Japan opens up its secret death chamber to the world

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The Independent Online

One of the world's most secret execution rooms was opened up to reporters for the first time yesterday, the likely first step in a long-delayed debate on Japan' s controversial death penalty.

The Justice Minister, Keiko Chiba, who opposes the death penalty, ordered the ministry's conservative bureaucrats to allow the press to visit Tokyo Detention Centre to stimulate public debate on hanging.

A select group of reporters was allowed to take pictures of the execution chambers, including the room where prisoners are hanged.

Visitors have only been allowed to see the gallows on three occasions. In each case they were members of parliament who were forced to surrender recording and photographic equipment before their visit. What little is known about the centre comes mainly from former prison guards.

Last month, Ms Chiba became the first justice minister to witness an execution when she sat grey-faced through the hangings of Kazuo Shinozawa, 59, and Hidenori Ogata, 33. The decision caught many people by surprise – Ms Chiba was widely expected to begin a moratorium on the death penalty.

Yesterday she said she hoped her actions would help the public decide on the system's merits. "It was the most open we could be, after considering the feelings of death row inmates, those who are close to them and prison guards as well as security problems."

Footage of the facility released by the state broadcaster NHK showed an anteroom with chairs, a large Buddhist altar and low table, where the execution order is read to the condemned. In a second room, a blue curtain conceals an observation chamber and a platform with a trapdoor marked in red. Some reporters said the entire facility was chilled by air-conditioners and smelled of incense.

Foreign reporters were banned from the tour, which did not show the hangman's noose or the area where the body is collected beneath the trapdoor – a concrete basement with little except a drain to catch the excretions of a thrashing or dead body. Reporters were told that inmates sometimes sip tea in the anteroom as the execution order is read out, before writing a final will.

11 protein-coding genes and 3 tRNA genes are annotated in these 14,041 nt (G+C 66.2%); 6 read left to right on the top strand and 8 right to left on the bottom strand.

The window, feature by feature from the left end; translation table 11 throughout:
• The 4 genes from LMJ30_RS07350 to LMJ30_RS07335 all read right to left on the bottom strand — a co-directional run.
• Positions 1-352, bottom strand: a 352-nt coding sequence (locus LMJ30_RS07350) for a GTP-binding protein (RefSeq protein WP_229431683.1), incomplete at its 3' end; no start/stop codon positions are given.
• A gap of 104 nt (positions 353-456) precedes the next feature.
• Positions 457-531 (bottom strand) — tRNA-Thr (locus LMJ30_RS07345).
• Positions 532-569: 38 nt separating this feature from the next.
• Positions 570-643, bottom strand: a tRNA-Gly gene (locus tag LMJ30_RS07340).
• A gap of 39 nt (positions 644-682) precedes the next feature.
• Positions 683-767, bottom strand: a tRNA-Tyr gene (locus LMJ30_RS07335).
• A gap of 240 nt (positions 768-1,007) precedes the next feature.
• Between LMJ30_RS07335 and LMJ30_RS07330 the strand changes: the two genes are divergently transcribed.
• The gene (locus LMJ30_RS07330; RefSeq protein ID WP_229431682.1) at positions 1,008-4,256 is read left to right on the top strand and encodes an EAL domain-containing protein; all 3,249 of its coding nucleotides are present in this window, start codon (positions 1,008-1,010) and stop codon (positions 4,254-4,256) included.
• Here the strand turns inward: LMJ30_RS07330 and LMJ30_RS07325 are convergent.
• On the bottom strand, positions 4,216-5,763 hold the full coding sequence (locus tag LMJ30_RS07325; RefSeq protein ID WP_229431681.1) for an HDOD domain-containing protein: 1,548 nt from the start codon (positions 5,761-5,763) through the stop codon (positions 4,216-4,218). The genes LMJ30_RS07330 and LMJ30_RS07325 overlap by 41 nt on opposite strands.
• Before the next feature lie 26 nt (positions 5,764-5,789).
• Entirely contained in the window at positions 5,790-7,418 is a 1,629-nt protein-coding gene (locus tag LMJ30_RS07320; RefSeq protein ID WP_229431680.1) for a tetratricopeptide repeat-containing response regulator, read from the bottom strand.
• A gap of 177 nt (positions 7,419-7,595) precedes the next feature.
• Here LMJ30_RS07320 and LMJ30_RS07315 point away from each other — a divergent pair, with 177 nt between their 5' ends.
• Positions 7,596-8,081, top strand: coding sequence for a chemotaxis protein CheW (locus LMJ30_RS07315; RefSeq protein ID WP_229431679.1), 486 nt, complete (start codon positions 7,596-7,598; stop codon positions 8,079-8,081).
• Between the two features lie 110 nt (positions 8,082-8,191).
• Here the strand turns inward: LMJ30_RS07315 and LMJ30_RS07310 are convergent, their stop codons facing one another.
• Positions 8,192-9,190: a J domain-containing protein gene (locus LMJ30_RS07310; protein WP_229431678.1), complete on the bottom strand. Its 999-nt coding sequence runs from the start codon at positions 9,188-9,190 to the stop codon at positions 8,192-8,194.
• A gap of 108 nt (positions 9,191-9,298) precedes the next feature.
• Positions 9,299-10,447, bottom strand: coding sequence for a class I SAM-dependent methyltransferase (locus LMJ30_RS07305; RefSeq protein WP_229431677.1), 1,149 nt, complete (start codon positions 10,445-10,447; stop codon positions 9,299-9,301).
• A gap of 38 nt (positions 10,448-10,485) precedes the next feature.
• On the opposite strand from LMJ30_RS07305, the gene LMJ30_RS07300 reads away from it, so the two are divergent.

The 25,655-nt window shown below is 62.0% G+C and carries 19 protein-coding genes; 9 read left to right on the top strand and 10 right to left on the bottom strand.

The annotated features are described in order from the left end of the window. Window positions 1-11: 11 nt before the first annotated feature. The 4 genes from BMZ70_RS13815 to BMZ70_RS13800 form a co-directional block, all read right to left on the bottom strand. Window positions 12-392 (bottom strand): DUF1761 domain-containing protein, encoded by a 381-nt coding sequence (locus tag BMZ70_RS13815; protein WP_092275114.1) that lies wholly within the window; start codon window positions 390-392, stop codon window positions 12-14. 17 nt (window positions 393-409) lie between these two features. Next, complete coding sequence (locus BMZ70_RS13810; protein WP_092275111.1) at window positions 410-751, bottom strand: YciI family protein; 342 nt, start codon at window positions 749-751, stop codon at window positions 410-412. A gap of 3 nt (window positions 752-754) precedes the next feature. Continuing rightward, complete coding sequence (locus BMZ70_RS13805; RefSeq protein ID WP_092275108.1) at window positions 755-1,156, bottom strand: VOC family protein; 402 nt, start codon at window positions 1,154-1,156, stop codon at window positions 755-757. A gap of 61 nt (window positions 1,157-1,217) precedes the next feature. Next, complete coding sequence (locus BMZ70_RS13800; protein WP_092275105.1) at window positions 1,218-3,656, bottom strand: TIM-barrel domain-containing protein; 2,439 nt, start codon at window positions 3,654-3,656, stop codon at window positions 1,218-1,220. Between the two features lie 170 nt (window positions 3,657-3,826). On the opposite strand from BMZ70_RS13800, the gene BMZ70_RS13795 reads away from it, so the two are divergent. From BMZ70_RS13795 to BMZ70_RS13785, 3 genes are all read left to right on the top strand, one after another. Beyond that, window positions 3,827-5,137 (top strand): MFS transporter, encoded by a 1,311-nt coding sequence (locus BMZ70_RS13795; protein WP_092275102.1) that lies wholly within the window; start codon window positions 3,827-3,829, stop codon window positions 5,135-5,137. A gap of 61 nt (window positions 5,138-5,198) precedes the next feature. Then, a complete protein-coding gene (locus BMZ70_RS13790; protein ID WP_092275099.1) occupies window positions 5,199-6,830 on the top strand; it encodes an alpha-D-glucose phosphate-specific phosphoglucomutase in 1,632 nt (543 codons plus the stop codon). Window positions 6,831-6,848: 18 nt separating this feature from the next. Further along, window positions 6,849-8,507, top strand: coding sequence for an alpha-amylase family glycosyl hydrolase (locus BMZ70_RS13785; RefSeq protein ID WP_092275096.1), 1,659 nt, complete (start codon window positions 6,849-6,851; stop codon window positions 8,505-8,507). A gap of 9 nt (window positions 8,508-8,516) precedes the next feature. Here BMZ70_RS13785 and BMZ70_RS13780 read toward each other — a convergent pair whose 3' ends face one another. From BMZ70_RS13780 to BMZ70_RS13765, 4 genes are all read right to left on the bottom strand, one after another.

"It's not a complete opening up because the rope wasn't shown," said Nobuto Hosaka, a former MP and campaigner against the death penalty. "The ministry knows that it's just too raw and would reveal the essential cruelty of what goes on." Last week Mr Hosaka said the facility looked like a "lounge in an expensive hotel" where "life and death are separated by a trap door".

A total of 107 people wait on Japan's death row, and many are aging and thought to be senile. The condemned include 84-year-old Masaru Okunishi, who has protested his innocence of poisoning five women for over four decades. Of the over 30 people who have been hanged since January 2006, five were in their seventies. It is not unheard of for some inmates to be ferried to the gallows in wheelchairs. At least five are mentally ill, according to Amnesty International.

Some surveys put public support for executions as high as 85 per cent. A fresh poll commissioned by NHK found support at 57 per cent, with 8 per cent opposed. "It's true that surveys find high public support for the death penalty, but most people don't have enough information to make such a choice," said Yuji Ogawara, a former head of the Japan Federation of Bar Associations, which wants executions scrapped. "If they had more information, I believe opposition would be much stronger."